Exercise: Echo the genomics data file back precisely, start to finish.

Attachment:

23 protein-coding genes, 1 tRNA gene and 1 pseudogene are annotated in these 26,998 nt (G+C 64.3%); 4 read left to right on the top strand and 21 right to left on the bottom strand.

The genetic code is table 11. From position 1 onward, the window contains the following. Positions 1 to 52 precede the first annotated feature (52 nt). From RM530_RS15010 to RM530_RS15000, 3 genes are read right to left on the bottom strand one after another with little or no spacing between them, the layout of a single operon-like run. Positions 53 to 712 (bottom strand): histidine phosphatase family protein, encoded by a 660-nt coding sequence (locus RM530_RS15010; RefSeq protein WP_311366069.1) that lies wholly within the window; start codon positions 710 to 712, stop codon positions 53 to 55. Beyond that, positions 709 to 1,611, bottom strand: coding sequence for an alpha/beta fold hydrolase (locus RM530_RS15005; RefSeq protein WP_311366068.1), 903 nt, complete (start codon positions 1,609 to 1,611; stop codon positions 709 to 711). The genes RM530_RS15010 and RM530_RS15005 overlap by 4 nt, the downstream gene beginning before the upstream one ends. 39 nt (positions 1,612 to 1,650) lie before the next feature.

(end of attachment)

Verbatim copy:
23 protein-coding genes, 1 tRNA gene and 1 pseudogene are annotated in these 26,998 nt (G+C 64.3%); 4 read left to right on the top strand and 21 right to left on the bottom strand.

The genetic code is table 11. From position 1 onward, the window contains the following. Positions 1 to 52 precede the first annotated feature (52 nt). From RM530_RS15010 to RM530_RS15000, 3 genes are read right to left on the bottom strand one after another with little or no spacing between them, the layout of a single operon-like run. Positions 53 to 712 (bottom strand): histidine phosphatase family protein, encoded by a 660-nt coding sequence (locus RM530_RS15010; RefSeq protein WP_311366069.1) that lies wholly within the window; start codon positions 710 to 712, stop codon positions 53 to 55. Beyond that, positions 709 to 1,611, bottom strand: coding sequence for an alpha/beta fold hydrolase (locus RM530_RS15005; RefSeq protein WP_311366068.1), 903 nt, complete (start codon positions 1,609 to 1,611; stop codon positions 709 to 711). The genes RM530_RS15010 and RM530_RS15005 overlap by 4 nt, the downstream gene beginning before the upstream one ends. 39 nt (positions 1,612 to 1,650) lie before the next feature.